Ariane Flight VA245

with BepiColombo

overview

Launch date
October 19, 2018
Payload(s)
BepiColombo
Launch vehicle
Ariane 5 ECA
Customer(s)
European Space Agency (ESA), Japan Aerospace Exploration Agency (JAXA)
Prime contractor(s)
Airbus Defence and Space
Status
Success
Orbit
Earth escape orbit
Launch site
Spaceport, French Guiana (Guiana Space Center)

mission
description

For its seventh launch of the year, Arianespace will use an Ariane 5 ECA from the Guiana Space Center (CSG), to send the BepiColombo spacecraft on its way to the solar system’s smallest and least-explored terrestrial planet: Mercury.

The BepiColombo mission will be carried out jointly by the European Space Agency (ESA) and the Japan Aerospace Exploration Agency (JAXA).

After launching the successful Rosetta mission in 2004, Arianespace’s launch services once again helps unlock mysteries of deep space.

01:45:28 (Oct. 20)
Universal Time (UTC)
10:45:28 p.m. (Oct. 19)
Kourou, French Guiana
03:45:28 a.m. (Oct. 20)
Paris, France
10:45:28 a.m. (Oct. 20)
Tokyo, Japan

Payload

BepiColombo: Europe’s first mission to Mercury

Carried out jointly between ESA and JAXA, the BepiColombo spacecraft will conduct an interdisciplinary mission to Mercury, the smallest and least explored planet in our solar system. The purpose of Flight VA245 is to inject BepiColombo into an Earth escape trajectory, allowing its European and Japanese probes to reach Mercury after a seven-year voyage through space.

Missions to Mercury already have been undertaken in the past, including NASA’s Mariner 10, which revealed the first images of the planet in 1974-1975; and Messenger, which provided new but also unexpected data and images when it went into orbit around Mercury between 2011 and 2015. However, BepiColombo will be the first-ever European mission to Mercury providing measurements to study and understand the planet’s history, composition, geophysics, exosphere and magnetosphere.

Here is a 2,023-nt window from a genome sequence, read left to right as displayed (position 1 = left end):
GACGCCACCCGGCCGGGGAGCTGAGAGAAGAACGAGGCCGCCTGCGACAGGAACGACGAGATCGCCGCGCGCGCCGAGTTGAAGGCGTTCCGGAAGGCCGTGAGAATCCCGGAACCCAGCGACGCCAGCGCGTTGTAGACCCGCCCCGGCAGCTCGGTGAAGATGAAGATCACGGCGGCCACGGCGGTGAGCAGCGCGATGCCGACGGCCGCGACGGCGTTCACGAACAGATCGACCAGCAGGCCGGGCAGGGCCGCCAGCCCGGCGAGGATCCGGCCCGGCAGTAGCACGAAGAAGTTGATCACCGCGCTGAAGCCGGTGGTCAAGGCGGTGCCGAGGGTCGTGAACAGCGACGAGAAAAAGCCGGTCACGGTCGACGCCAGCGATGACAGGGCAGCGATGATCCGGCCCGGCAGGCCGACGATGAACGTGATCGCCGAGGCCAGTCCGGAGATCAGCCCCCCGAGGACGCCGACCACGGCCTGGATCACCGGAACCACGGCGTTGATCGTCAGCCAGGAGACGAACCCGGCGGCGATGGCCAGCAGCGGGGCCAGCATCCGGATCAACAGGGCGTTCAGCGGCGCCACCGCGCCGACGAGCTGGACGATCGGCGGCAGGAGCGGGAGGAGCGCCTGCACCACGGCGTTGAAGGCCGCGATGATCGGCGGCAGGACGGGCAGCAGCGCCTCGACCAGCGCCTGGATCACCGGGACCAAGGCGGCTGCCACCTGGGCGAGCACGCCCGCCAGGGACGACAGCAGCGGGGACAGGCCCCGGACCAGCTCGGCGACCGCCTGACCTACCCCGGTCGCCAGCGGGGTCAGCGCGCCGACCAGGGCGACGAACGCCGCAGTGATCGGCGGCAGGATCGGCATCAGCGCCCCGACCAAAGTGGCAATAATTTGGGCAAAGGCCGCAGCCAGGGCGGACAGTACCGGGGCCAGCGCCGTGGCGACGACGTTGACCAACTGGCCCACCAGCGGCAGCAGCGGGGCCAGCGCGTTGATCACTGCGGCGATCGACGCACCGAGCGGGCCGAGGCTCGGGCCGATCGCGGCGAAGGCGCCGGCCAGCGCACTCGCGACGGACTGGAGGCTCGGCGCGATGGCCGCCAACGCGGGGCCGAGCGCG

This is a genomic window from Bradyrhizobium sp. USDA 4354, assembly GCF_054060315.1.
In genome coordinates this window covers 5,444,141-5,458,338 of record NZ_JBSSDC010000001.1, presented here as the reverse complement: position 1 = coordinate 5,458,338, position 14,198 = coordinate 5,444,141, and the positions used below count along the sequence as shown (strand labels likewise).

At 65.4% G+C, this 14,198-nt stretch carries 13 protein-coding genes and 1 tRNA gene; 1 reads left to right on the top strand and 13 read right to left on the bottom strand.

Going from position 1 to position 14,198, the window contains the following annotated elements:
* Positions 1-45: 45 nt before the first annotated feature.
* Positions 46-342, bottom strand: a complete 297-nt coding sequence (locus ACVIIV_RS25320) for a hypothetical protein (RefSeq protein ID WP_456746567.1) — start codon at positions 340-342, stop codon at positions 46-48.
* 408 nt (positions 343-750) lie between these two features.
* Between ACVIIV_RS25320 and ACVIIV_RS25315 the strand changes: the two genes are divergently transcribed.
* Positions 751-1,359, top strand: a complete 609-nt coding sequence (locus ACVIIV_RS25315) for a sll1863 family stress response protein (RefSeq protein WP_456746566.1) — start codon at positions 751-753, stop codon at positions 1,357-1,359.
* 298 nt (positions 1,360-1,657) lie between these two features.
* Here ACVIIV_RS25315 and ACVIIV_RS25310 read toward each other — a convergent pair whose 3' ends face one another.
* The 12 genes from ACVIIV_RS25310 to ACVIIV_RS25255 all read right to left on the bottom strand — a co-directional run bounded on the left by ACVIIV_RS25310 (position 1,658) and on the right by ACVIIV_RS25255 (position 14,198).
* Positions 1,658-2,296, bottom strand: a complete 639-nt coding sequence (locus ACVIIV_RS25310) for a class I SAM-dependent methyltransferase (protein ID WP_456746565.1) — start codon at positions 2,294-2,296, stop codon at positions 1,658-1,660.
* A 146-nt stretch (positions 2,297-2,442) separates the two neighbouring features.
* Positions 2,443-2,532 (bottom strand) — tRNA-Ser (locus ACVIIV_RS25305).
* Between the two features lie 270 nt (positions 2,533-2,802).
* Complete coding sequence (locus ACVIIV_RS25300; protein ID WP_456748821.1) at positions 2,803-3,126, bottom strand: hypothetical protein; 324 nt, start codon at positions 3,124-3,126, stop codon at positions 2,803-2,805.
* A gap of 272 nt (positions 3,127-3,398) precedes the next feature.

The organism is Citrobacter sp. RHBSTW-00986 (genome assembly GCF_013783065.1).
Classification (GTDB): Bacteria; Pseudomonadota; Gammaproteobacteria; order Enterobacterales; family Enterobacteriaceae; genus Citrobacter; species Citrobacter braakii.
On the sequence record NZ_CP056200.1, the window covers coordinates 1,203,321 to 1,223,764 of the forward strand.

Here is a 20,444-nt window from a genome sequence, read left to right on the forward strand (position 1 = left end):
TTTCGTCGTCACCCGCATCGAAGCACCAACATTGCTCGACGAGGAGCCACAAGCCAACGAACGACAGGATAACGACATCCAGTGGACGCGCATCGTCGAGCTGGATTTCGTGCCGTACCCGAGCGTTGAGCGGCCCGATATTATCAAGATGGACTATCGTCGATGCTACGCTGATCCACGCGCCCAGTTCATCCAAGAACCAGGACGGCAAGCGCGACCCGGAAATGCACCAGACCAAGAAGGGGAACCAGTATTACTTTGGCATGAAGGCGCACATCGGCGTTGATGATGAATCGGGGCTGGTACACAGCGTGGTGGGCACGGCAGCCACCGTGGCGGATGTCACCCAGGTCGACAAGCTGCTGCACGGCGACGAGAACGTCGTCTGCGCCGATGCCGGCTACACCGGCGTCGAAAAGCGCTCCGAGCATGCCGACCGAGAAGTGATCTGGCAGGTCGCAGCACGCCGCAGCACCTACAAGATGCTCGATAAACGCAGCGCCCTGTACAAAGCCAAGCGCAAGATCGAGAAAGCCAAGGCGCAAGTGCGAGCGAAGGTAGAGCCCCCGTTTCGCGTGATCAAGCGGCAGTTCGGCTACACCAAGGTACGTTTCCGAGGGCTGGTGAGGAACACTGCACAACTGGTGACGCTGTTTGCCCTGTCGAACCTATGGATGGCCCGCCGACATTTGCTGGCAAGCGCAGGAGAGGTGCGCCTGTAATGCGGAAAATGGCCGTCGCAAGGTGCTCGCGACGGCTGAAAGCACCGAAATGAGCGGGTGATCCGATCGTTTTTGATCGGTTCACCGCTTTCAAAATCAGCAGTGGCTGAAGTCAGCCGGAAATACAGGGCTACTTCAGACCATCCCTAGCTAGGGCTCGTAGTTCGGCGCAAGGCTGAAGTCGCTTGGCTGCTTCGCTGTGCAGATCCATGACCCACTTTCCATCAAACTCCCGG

As the nearest planet to the Sun, exploring Mercury is key to acquiring knowledge of how terrestrial planets originate and evolve, as well as to understand how conditions supporting life arose in the solar system, and possibly elsewhere.

Named after the Italian mathematician and engineer Giuseppe (Bepi) Colombo, the mission comprises dual science orbiters: the Mercury Planetary Orbiter (MPO), developed by ESA to map the planet by focusing on its surface and interior; and the Mercury Magnetospheric Orbiter (MMO) – developed and built by JAXA to investigate its magnetosphere by exploring the environment.

The Mercury Composite Spacecraft (MCS) consists of the MTM, MPO, MMO, and MOSIF. The Mercury Transfer Module (MTM) will carry the two orbiters (MPO and MMO) to their destination and the MMO Sunshield and Interface Structure (MOSIF) will provide thermal protection.

The expected arrival is scheduled in late 2025, with BepiColombo to be gravity captured after jettisoning the MTM. Its descent into Mercury orbit will be performed by chemical propulsion engine within the MPO.

Once at Mercury, BepiColombo will endure temperatures in excess of 350°C. It will then conduct a one-year nominal mission, with a possible one-year extension.

Tune in on arianespace.com close